Those arriving from other EU countries have no import restrictions placed upon them, although they will need to make it known if they’re arriving with more than €10,000 worth of cash. When arriving from non-EU countries you’re entitled to bring in one litre of spirits or four litres of wine or 16 litres of beer. If arriving by air you can bring 200 cigarettes, 100 cigarillos, 50 cigars or 250g of tobacco, a figure that’s drastically reduced to 40 cigarettes, 20 cigarillos, 10 cigars or 50g of tobacco if arriving by any other means. You can’t bring meat, milk or dairy products from outside the EU except under certain circumstances. You can’t arrive with live birds other than pets for non-commercial purposes. Dogs require vaccinations and passports (or other proof of vaccination). You can take home as much art as you wish tax free unless it’s over 50 years old, in which case expect to pay 10-20 per cent duty. Take two photographs of the art piece and your passport to the Committee of Cultural Heritage, Šnipiškių 3, tel. (+370) 52 73 42 56. Many of the better antique shops in Vilnius can take care of all the paperwork for you. For more detailed information check, and for information on animal related arrivals, check

Disabled travellers

While things have greatly improved for the disabled in recent few years, Lithuania is still a tough place to get around on anything other than two well functioning legs. Even places that claim to be wheelchair friendly can be flanked by deep kerbs or stairs, or are located on cobbled streets. Wheelchair accessibility for public buildings outside the capital is improving slowly. Some newer trolleybuses and buses in Vilnius have low entry platforms, spaces for wheelchairs and hearing loops.


Lithuanian electricity flows out the walls at 220V, AC 50Hz, and nearly all sockets are of the round two-pin European variety. Some thinner Russian sockets still exist, but if you push hard enough you should be able to get the plug in. Travellers from other socket societies should bring an appropriate adaptor, as they're almost impossible to find in Lithuania.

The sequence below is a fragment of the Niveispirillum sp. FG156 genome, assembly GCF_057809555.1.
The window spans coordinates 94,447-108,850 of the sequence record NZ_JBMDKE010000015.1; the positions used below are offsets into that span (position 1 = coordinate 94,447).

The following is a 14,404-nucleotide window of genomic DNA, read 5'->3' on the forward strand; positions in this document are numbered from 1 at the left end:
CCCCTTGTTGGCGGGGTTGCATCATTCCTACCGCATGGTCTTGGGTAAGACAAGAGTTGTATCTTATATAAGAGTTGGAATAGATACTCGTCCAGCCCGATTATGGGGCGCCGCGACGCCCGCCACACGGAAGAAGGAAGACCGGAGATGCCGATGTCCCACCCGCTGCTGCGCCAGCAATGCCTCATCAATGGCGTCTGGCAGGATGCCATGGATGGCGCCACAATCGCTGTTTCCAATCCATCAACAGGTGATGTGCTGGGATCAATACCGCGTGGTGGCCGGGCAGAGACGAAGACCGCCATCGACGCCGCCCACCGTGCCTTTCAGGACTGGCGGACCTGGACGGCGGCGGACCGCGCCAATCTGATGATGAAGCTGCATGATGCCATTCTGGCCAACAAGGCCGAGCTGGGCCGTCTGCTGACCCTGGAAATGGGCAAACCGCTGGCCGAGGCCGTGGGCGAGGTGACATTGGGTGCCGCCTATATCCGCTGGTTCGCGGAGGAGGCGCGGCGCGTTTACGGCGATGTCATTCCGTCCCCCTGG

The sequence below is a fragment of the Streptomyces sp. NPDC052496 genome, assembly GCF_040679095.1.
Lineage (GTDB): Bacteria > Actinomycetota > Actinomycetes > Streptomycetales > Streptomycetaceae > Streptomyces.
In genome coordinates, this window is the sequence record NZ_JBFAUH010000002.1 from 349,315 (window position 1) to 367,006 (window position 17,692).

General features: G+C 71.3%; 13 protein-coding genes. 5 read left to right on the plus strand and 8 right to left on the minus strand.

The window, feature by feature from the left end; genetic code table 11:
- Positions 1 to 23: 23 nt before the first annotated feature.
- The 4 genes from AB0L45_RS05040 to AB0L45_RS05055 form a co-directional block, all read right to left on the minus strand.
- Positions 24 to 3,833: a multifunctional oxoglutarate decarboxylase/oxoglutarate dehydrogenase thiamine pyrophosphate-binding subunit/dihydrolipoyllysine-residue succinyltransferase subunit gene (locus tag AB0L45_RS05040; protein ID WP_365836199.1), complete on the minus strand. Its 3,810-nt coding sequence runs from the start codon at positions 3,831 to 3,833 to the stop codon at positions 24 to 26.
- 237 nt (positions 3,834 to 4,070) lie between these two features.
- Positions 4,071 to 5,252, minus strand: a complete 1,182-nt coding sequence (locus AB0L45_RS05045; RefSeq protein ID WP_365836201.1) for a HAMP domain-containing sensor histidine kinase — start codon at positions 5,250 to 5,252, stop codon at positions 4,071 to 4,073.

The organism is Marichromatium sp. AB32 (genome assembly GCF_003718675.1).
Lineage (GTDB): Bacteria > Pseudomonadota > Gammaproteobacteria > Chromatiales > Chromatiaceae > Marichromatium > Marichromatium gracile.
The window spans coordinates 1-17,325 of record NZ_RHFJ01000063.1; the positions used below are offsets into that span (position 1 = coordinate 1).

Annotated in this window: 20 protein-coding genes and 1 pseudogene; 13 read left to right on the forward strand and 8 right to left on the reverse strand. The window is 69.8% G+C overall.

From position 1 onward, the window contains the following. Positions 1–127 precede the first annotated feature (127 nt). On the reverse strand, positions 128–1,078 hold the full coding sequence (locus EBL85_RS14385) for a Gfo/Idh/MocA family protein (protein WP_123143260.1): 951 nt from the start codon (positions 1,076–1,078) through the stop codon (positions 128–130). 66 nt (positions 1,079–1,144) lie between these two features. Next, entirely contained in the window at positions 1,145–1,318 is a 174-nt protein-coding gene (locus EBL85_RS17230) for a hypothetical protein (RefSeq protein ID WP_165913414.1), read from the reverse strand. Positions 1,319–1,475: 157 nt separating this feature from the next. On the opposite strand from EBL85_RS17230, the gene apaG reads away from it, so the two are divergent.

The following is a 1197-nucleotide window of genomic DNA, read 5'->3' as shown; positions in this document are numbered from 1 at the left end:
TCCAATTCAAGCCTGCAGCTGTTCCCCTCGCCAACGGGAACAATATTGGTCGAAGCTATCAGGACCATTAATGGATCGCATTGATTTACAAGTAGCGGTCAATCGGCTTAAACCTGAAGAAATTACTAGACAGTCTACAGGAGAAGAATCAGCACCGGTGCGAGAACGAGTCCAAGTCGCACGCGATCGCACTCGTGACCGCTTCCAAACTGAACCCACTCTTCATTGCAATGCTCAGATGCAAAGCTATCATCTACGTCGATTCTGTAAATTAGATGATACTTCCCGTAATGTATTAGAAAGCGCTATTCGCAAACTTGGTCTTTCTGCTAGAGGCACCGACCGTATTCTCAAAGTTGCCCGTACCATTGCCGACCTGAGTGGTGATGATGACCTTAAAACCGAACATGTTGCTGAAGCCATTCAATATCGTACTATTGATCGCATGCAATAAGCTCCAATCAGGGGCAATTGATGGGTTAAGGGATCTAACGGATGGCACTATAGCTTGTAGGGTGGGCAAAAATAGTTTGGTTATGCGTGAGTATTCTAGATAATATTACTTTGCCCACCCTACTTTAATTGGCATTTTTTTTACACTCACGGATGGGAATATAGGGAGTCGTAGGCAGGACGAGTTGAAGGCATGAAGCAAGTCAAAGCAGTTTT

The Lithuanians use the same system as the Americans, considering the floor at street level to be the first floor and so on. In larger hotels it's typical that if your room number starts with a 1, it'll be on the ground floor, 2 on the next floor up, etc.


Lithuanian is a very odd language indeed. One of the oldest still spoken today, the tongue that time forgot is supposedly similar in grammatical form as well as sharing many of the same words with, of all things, Sanskrit. With seven noun cases, four declension patterns, absolutely no similarity to anything you’ve ever heard before and an obligation to pronounce the stress on every word in the right place to stand any chance whatsoever of being understood, getting to grips with the local lingo is at best tough although there is the advantage when learning it that it’s bound by rules that simply need to be learnt by rote. Thankfully, most places where tourists congregate in the country are now fairly English-friendly, plus Lithuania’s rich cultural past has left an accumulation of polyglots nationwide, with Russian spoken almost everywhere, Polish in and around the capital and German the closer you get to the coast.

Local time

Lithuania is in the Eastern European Time (EET) zone at GMT+2hrs. When it’s 12:00 in Vilnius it’s 05:00 in New York, 10:00 in London, 11:00 in Warsaw, 13:00 in Moscow and 19:00 in Tokyo. Eastern European Summer Time (EEST, GMT+3hrs) falls between the last Sundays of March and October respectively.

Market Values

Prices in Lithuania vary but can seem quite high compared to neighbouring countries like Poland. Here are some typical everyday products and prices. Market values as of autumn 2018.
McDonald’s Big Mac € 2.85
Loaf of white bread € 0.60
Snickers € 0.50
0.5ltr vodka (shop) € 7
0.5ltr beer (shop) € 1.10
20 Marlboro € 3.65
Public transport ticket (1 journey) € 1
1ltr unleaded petrol (95) € 1.20
Cinema ticket € 6.50

Money & Costs

Almost all places in Vilnius accept major credit cards and ATMs are ubiquitous in urban areas, though if you're planning a trip to the countryside make sure you take plenty of cash along. Lithuania is no longer the cheap country for foreigners it used to be, but it still offers great value to most visitors coming from western Europe and North America.

National holidays

January 1 New Year’s Day & National Flag Day
February 16 Independence Day